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Constructing false idols

By Kym Durance - posted Monday, 5 September 2005

We don’t need another hero (with apologies to Tina Turner)

If we look to the etymology of the word “virtue” from the Greek, it tells us virtue is characterised by “habitual excellence” and from the Latin virtus, we are informed it means manliness or courage. It is the habit of doing the right thing and doing it regularly and selflessly. It takes courage and strength of character to demonstrate genuine virtue. The bar is set fairly high for any one wishing to be considered virtuous, and it would seem for the sporting elite some of us set that bar even higher.

Charging sporting elites with a duty to act as positive role models is symptomatic of how we are bedazzled by fame and the trappings of celebrity. It signals desperation and a lack of confidence in those who look to the famous for guidance. And it reflects a sense that the common person is not intrinsically capable of setting their own standards and meeting them with out an external guiding hand.


Can our sporting stars be rich, famous AND virtuous? Yes they can be, but they should not be under any more of an obligation to be virtuous than the rest of us. Highly paid and over scrutinised sporting stars are under pressure to conduct themselves as role models. But a cursory read of our newspapers would suggest that very few of them take that expectation seriously. Some have even gone so far as to publicly reject the call for them to act as paragons of virtue.

In a recent article on the website of the West Coast Eagles the prominent mid fielder and Brownlow medallist, Chris Judd, rejected expectations that he and his peers be role models. Neale Fong, the West Australian Football Commission Chairman did not support Judd’s position on the issue. He insisted that, along with his sporting colleagues, Chris Judd was a role model. And Matthew Pavlich of the Fremantle Dockers, writing in the West Australian Sunday Times in April 2004, felt that the sins of the sporting elite should be left behind closed doors were they belong. He clearly felt his off field behaviour was his own business.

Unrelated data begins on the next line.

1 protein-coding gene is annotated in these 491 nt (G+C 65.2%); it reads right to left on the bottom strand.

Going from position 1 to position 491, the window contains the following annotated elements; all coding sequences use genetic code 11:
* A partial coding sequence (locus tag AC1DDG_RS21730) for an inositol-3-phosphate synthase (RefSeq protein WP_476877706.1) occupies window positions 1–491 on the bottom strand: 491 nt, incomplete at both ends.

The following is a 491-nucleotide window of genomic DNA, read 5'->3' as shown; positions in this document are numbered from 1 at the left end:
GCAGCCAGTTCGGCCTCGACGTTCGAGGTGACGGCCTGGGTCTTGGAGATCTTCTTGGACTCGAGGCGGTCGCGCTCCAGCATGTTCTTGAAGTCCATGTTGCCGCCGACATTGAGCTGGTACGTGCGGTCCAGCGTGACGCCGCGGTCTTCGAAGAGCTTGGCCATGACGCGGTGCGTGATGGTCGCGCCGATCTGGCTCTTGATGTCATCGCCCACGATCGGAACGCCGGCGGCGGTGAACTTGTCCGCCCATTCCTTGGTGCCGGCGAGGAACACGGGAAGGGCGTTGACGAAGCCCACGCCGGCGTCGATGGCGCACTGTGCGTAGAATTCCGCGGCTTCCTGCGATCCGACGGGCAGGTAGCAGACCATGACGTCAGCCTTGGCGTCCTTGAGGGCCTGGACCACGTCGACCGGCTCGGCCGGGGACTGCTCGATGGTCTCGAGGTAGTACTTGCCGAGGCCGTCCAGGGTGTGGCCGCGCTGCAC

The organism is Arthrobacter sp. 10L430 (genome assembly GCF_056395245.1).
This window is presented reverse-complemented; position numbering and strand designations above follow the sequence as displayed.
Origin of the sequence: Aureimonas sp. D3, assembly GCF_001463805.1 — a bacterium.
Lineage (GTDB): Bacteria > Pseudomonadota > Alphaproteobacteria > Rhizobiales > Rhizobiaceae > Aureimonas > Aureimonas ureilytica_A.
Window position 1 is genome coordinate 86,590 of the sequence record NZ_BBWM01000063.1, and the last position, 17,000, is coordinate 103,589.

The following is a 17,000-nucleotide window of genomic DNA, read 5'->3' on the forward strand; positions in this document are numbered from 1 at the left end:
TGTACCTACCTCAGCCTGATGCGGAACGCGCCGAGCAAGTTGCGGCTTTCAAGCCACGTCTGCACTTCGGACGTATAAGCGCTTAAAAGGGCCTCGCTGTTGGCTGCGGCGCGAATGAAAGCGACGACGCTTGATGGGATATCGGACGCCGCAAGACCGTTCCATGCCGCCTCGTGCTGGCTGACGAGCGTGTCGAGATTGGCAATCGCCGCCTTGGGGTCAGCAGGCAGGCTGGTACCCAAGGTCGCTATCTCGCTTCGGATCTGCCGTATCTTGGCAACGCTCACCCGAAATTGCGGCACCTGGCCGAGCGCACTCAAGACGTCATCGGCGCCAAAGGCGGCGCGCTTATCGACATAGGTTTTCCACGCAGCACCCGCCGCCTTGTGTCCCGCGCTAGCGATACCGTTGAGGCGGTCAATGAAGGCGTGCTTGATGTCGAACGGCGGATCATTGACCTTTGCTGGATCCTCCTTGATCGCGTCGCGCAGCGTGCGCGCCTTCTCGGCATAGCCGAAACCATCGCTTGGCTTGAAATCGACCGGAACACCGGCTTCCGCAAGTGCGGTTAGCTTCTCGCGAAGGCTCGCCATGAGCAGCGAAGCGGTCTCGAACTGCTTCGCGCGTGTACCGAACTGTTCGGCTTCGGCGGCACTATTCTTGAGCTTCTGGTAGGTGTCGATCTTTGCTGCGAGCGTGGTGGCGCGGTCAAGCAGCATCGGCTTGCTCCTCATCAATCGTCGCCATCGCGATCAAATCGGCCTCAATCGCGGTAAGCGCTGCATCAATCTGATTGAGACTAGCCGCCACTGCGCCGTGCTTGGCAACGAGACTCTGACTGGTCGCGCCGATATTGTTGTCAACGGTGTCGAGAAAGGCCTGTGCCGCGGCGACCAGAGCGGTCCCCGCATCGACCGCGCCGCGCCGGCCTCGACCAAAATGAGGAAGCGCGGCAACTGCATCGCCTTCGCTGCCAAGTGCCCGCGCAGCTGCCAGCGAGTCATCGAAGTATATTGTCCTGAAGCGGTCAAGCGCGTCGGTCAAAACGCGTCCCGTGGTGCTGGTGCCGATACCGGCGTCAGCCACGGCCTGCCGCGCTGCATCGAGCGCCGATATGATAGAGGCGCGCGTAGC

But Patrick White in The Weekend Australian (July 29, 2005) referring to Judd’s article said the lads had no choice; they were role models like it or not. Even though he added that they might be either good or bad role models the expectation was clear. He is of the view they ought to behave well because of their position and status. But White’s expectation is unjustified and his faith is misplaced.

As there are members of the sporting elite who reject the notion they should act as positive role models there are also those whose conduct in real life highlights their susceptibility to moral and ethical failings. There are countless examples of conduct by high profile sports stars that fall well below community standards.

You don’t need to look too hard to find instances on the international stage. Take, for example, the Tonya Harding nonsense in the lead up to the XV11 Winter Olympics in Norway; the endless doping scandals surrounding most of the power events in international sports; drug abuses in recent years that have been linked to the Tour de France; and the world of boxing has also thrown up its fair share of scallywags.

A prominent South African cricketer was embroiled in a match fixing scandal recently and even highly ranked snooker players display their fair share of bad behaviour at times. And let’s not forget O.J. Simpson.


Sports people have nothing to recommend them to the rest of us as role models and it should not be expected of them.

And neither are we immune from this nonsense locally. In the past few years we have seen stories relating to allegations of violent sexual misconduct; links with the underworld; alcohol fuelled violence; drunk driving; theft; fraud; drug use to enhance performance and for recreational purposes; marital infidelity; and all other manner of stupidity.

If any one thinks sports stars should operate under some moral code more rigorous than that of the general public some one should tell them - and tell them quickly because the message is not getting through.

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About the Author

Kym Durance is a health professional and has worked both as a nurse and in hospital management. He has managed both public and private health services in three states as well as aged care facilities; and continues to work in aged care.

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